Little Altars Everywhere

Imbuing domestic life with magic

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Hello, wonderful witches!

Tonight, I’m participating in a swifting ritual. I’d never heard of it before. Apparently it’s a way to clear out bad energies and dispel curses, and then turn that energy into something positive. Which seems like it will be good for me right now! Have any of you ever swifted? How did it go?

Today’s article is our catch-up piece from last week, about miniature altars.


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Little Altars Everywhere

By Megan Ross

All the world is an altar. All our lives are an offering.

If life is worship and deities live in the collected buckets of rainwater, in the African fields waiting to be planted out, in the potato plant’s white bloom opening with its soft purple center, then it makes sense to construct multiple altars throughout the home, and transform each domestic space into a channel to liminal spaces.

There’s no escaping the dishes. Or the laundry. Or the healthy, balanced meals you have to cook for your children. No matter how central your career is to your life or what professional milestones you’ve reached, domestic chores will bring you right down to earth with a scrub-the-pan-you-left-in-the-sink-all-weekend moment.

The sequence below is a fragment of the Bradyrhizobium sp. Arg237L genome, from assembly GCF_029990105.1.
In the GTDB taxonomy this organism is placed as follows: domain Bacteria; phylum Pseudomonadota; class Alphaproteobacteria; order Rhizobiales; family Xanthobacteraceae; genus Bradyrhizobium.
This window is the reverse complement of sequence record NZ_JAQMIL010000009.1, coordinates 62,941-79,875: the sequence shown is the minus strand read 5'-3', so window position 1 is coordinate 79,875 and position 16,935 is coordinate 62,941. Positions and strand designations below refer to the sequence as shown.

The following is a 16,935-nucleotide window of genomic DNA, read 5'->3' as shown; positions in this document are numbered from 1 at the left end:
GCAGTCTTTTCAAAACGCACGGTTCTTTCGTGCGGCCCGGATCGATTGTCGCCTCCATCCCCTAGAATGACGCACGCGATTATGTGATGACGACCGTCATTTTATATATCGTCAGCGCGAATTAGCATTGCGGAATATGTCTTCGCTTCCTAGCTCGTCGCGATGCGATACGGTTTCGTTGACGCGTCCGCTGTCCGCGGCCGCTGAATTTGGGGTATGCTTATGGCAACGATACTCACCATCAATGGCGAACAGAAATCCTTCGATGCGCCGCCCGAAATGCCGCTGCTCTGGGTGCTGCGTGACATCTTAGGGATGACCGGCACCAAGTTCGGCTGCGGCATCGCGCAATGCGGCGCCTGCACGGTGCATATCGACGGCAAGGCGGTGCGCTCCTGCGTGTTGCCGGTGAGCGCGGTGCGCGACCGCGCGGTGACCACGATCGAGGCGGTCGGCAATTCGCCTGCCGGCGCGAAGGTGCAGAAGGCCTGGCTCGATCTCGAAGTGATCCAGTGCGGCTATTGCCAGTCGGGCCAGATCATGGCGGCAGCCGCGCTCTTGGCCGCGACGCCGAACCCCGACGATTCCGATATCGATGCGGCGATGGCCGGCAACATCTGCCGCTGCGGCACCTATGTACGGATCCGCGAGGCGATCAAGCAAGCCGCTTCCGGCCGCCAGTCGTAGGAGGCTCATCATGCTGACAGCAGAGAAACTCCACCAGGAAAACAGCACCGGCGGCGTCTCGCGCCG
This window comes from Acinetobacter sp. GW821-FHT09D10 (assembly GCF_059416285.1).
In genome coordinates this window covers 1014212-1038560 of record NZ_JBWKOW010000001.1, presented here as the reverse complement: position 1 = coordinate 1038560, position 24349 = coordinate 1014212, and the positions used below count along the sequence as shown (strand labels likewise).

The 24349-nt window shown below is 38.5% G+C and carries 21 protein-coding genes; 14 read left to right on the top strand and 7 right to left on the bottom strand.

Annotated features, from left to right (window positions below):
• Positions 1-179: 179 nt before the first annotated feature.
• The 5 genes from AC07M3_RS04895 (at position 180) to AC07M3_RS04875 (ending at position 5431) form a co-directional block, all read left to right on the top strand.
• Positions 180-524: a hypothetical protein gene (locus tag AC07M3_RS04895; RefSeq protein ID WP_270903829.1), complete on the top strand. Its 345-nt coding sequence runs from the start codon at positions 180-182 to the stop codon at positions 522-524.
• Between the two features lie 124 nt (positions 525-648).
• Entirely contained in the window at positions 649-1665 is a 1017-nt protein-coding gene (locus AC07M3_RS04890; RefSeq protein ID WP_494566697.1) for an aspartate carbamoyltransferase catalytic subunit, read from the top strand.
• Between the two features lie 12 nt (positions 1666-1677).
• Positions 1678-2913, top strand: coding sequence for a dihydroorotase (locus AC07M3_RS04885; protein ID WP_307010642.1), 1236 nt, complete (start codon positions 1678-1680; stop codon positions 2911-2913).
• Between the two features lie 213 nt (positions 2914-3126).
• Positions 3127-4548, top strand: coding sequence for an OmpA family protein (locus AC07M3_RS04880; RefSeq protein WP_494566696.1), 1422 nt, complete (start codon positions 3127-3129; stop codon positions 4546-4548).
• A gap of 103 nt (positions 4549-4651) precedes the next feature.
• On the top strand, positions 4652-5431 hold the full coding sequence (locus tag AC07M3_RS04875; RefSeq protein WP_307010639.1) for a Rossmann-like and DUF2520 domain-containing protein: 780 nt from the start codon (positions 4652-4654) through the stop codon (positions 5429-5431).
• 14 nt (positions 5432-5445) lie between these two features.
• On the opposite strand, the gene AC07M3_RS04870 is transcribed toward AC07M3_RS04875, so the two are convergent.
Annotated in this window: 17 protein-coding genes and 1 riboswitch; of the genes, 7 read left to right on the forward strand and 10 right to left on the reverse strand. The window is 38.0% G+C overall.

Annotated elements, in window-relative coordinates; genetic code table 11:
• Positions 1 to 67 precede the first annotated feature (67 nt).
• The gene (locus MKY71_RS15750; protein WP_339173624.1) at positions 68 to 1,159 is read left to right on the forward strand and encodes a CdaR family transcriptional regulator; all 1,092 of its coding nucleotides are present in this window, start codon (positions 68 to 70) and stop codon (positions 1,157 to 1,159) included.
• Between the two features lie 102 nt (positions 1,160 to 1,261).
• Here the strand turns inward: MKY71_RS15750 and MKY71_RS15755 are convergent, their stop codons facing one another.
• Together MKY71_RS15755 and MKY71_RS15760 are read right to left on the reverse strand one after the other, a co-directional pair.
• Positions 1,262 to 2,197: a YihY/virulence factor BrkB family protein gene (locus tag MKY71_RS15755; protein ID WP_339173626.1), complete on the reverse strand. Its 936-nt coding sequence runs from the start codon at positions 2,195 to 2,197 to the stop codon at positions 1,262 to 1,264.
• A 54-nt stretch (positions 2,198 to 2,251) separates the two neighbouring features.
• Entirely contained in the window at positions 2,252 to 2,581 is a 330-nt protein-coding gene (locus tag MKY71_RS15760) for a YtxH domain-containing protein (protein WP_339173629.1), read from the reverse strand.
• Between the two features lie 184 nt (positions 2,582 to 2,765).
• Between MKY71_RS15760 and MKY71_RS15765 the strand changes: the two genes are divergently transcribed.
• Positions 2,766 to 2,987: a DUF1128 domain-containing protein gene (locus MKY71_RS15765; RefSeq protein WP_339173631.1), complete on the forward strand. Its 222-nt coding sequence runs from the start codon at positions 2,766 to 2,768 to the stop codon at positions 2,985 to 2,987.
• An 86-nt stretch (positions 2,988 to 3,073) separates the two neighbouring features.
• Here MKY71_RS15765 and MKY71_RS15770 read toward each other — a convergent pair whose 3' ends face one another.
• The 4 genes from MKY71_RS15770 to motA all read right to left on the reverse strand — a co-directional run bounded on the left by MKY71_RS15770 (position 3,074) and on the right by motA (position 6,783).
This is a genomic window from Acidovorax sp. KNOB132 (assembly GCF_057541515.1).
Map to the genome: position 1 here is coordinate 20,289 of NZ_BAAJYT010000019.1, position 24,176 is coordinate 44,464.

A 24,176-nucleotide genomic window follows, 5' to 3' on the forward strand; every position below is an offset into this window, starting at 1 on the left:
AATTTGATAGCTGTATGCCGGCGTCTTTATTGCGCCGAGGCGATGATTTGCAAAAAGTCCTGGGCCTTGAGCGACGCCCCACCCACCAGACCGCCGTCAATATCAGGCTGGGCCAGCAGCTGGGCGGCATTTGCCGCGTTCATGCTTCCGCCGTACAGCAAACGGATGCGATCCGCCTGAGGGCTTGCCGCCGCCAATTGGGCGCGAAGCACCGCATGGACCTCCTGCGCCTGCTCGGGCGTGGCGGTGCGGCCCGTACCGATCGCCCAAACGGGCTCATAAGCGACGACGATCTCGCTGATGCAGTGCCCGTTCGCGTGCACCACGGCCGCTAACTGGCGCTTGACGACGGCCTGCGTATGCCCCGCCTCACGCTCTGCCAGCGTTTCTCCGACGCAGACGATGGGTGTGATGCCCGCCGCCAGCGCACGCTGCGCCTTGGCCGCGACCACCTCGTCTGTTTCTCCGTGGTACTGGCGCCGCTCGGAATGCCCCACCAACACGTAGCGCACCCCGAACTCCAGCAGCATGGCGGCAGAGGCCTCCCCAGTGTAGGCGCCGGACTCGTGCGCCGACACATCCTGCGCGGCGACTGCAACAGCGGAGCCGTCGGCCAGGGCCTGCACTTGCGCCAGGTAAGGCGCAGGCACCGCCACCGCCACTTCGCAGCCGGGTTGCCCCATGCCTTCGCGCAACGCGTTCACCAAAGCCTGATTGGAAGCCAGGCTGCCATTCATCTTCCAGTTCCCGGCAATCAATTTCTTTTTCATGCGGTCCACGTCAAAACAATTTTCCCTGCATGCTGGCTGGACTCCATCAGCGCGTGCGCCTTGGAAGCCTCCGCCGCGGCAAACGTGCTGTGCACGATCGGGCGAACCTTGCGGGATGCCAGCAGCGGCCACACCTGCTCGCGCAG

I’ve never really minded cooking but it’s in watching my son grow, and attending to the various meals he needs, that I’ve picked up a fondness for it. Except, while I share the cooking load with my partner, there isn’t much escaping it when I don’t feel like doing it. Which is perhaps why I’ve inadvertently turned my kitchen into an extension of my spiritual beliefs. There, I knead dough and peel apples and grate cheese, yes. But I also get to hum and bring my ancestors closer to me. I get to move my hands in a way that I can’t with a desk job and allow my mind to wander freely. 

As I work from home, I’ve found the sight of unfinished housework super stressful. By virtue of living in a reasonably small house, my “office” is simply an extension of the twenty T-shirts that need washing or the dishcloths that require soaking. So what I’ve tried to do is turn my kitchen into another space for self-expression. As I consider writing to be an aspect of my spiritual practice, it makes sense that I could extend the same confluence of magic and art to the physical space where so much of my family’s life takes place.